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January 21, 2011

Blind Hikers Trek the Andes

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* 16-year-old Andrew trekked to Machu Picchu with a group of 18 American teens, 5 who were blind and 4 sight-impaired.

Machu Picchu. Over 500,000 tourists visit this ancient Peruvian city every year. I wanted to be one of those people, and this summer I got the chance.

The cards were stacked against my being able to go — I'm 16, I'm blind, and Peru isn't exactly around the corner from Greenwich, Connecticut. I got the opportunity through a group called Global Explorers, a nonprofit organization that specializes in sending middle and high school students to interesting places around the globe.

Global Explorers teamed up with Erik Weihenmayer, the first and only blind athlete to summit Mt. Everest, and put together a hiking trip for both blind and sighted people. I applied, was accepted, and before I knew it I was on a plane to Lima, Peru!

Eighteen students and five group leaders headed out from Cusco to what we referred to as the "Super Inca Trail". The trail was "super" because it was longer, higher and more challenging than the trail the average tourist takes.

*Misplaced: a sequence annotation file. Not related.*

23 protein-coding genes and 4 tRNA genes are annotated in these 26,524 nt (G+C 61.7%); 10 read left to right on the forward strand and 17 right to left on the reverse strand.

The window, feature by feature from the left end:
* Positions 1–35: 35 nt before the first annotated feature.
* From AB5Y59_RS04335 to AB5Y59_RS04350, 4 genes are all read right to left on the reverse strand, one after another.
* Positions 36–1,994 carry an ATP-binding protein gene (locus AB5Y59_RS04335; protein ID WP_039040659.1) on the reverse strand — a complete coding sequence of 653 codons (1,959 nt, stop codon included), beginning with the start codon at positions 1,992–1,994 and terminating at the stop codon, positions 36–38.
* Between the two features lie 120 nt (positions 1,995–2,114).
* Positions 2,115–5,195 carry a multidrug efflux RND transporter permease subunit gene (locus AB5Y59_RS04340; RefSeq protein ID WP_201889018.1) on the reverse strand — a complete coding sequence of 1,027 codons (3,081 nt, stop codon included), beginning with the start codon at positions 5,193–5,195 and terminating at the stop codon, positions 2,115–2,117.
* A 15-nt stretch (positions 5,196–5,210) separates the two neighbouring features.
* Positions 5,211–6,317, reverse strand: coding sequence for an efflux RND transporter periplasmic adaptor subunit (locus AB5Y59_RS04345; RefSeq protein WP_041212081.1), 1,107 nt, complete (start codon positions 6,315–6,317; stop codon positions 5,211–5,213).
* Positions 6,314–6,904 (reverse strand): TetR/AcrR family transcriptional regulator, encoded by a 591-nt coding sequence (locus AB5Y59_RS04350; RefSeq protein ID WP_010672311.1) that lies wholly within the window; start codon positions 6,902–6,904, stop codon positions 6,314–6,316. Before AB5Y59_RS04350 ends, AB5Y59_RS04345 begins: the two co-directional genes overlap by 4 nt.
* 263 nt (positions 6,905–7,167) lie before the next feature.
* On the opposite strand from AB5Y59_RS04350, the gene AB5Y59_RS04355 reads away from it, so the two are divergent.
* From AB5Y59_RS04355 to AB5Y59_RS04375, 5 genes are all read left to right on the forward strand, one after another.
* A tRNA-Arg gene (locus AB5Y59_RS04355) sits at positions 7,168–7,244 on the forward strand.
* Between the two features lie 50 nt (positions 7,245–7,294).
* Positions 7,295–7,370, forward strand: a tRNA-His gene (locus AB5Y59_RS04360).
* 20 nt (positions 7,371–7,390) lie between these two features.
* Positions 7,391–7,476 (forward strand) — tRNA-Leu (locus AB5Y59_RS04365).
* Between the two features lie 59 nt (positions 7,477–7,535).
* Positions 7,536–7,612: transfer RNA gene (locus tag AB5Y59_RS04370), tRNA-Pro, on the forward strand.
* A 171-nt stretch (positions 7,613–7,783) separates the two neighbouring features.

Our route was 6 days long, taking us to a highpoint of 15,200 feet above sea level. In order to complete the trail, we divided into teams of two or three.

A sighted team member would walk ahead of the blind one with a cowbell, and the blind person would follow the ringing sound and the occasional voice commands.

The trick for the guides was to speak as little as possible. Usually the guides would only talk to mention drop-offs on the side of the trail.

We eventually got creative with describing exactly what would happen if one of us slipped.

A "mildly annoyed" fall meant the worst bruises would be to your pride.
An "organ donor" fall was a bit more serious.
"Headaches" were rocks that jutted out at eye level.

 Descriptions like these helped to make hiking more exhilarating and fun for everyone.

With the excitement of the hike and the ever-present knowledge that a missed step just might land me in a Peruvian body bag, I was glad that I didn't have to worry about comfort on the trail.

My Lowa Boots kept my feet feeling great, even after nine and a half hours of hiking!

If I accidentally stepped in water, the only way I would know was if people told me — my feet stayed warm and dry. After my trek to Machu Picchu, I can't imagine hiking in anything but Lowas! Thanks, again, for the boots!

Thanks, LOWA!
Andrew J

PS - Next year I hope to summit Mt. Kilimanjaro and of course my Lowas will be with me!


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3 comments:

Jenna said...

Wow! Your trip sounds like it was an incredible experience! It really brought me back to the memories we made with Inca Trail Tours. Thanks for sharing!

hotels machu picchu said...

That is the real adventure that you never forget try to visit in machu picchu hotels
you can spend time and rest here beauty of peru.

hotels machu picchu said...

Real adventure and i know you enjoy your tour you feel tired and embarrassing experience just rest the nearest hotel at machu picchu hotels
this post is great!